Those of you who have been following my threads in recent weeks will have read the story about the origins of my Avatar
It goes back to a time when I went through a long period of hard thinking.
That's not to say that thinking hasn't always been hard for me.
These days there are plenty of places you can get career advice, in those days there wasn't.
I remember talking to my dad about it and he came up with various ideas.
But when I told him that I wanted a vocation rather than a job he suggested a fortnight in Benidorm which wasn't quite what I had in mind.
My mother told me that I needed a purpose in my life. I found out later that at the time I'd misunderstood what she said.
So I finished up working at Sea World as it was the only place I knew that had one.
I had always been interested in helping people, it went back to being told things like 'always help old ladies across the road'.
It turned out not to be so easy at times, especially if they didn't want to go.
I thought about becoming a priest or a minister of some kind.
The idea of working on Sunday and having the rest of the week off sounded good to me.
Several people suggested that I should become 'a man of the cloth', but I wasn't sure that I could cut it as a tailor.
For a couple of years I seriously considered becoming a missionary, but I could never find the right position.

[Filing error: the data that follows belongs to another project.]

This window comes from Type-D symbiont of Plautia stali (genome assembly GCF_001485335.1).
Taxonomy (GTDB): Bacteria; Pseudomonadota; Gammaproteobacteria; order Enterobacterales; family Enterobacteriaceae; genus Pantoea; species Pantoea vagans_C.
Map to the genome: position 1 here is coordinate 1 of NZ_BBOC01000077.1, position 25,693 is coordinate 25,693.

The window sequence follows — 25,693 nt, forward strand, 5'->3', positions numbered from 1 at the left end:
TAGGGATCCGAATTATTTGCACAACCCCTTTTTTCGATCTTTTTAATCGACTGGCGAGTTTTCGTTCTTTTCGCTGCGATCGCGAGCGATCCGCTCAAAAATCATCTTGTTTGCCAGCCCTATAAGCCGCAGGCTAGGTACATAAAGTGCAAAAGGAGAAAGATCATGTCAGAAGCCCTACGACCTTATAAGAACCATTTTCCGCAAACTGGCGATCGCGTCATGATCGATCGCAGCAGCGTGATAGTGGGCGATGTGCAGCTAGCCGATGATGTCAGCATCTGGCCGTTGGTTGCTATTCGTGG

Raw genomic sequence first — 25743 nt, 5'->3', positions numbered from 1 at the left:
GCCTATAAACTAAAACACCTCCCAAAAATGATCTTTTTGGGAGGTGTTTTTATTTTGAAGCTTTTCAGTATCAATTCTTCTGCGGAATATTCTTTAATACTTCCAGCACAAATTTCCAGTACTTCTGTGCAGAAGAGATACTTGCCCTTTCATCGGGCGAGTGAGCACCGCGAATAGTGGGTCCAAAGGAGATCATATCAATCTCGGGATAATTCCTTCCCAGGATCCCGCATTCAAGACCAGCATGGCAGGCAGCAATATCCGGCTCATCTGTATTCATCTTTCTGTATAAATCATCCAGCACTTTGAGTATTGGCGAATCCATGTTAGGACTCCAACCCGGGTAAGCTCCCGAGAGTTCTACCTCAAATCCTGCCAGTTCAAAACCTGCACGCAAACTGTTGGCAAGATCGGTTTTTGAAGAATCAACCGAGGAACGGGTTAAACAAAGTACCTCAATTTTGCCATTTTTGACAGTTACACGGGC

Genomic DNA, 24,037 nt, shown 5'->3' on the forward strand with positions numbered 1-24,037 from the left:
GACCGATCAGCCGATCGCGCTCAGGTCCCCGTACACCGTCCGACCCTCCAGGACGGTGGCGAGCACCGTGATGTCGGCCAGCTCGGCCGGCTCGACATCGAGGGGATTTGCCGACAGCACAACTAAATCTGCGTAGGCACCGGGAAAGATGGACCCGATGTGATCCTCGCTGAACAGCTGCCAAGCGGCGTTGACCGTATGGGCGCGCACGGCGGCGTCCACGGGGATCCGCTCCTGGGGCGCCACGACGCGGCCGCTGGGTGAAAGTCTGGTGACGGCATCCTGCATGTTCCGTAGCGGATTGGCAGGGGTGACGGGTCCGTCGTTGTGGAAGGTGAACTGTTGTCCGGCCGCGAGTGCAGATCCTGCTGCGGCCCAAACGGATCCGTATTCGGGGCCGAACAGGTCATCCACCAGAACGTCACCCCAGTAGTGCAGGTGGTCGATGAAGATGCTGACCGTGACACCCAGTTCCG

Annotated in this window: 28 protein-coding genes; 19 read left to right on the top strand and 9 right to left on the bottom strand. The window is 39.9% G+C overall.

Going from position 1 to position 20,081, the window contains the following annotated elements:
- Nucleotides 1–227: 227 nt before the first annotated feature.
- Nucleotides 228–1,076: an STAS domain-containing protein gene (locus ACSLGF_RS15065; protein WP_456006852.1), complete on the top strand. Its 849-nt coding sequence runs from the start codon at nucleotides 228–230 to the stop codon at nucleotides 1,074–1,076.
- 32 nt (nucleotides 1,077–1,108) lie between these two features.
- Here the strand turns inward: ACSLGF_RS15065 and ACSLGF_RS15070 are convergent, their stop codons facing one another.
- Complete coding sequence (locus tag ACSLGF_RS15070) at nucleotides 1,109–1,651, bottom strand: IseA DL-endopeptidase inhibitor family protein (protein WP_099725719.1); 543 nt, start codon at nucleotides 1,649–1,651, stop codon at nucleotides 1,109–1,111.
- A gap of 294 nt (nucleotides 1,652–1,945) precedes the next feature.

Many years later I was sitting at the back of a packed church hall listening to a talk by a woman who had just spent three years working as a missionary in India.
She was a really good speaker and she made everything she talked about seem so vived you could picture it almost as if you was there.
Apart from her voice the place was silent, everybody listening intently to what she was saying.
Everything was alright until she started talking about the Ganges.
She told us that the river was considered sacred and that people used to go there to bathe and that they used to make small floating offerings on which they put flower petals and often a lighted candle.
She also told us that the women used to go there to do their laundry and how they would swing the clothes over their shoulders and pound it against the rocks to get it clean.
Then, without any discernible pause, she told us how the men used to take their cattle there to wash them.
I couldn't help it but I had to chuckle.
The person sitting next to me asked me what was the matter, so I told him.
Although we were only whispering several other people heard and in a couple of seconds everybody in the two back rows was trying not to fall off of their seats laughing.
Of course neither the Minister, who was sitting at the front, nor the woman had the faintest idea of what was going on.
The problem was the lack of a pause between the two sentences.
One moment I was sitting there with the image in my mind of a woman swinging her washing over her shoulder and pounding it against the rocks.
The next it was replaced by a little guy in a loincloth and turban doing the same with a cow.
Can you blame me for chuckling?
I never found out if that night had anything to do with it but I never got invited back again.
This is another extract from Pilgrim: A Brief Hystery.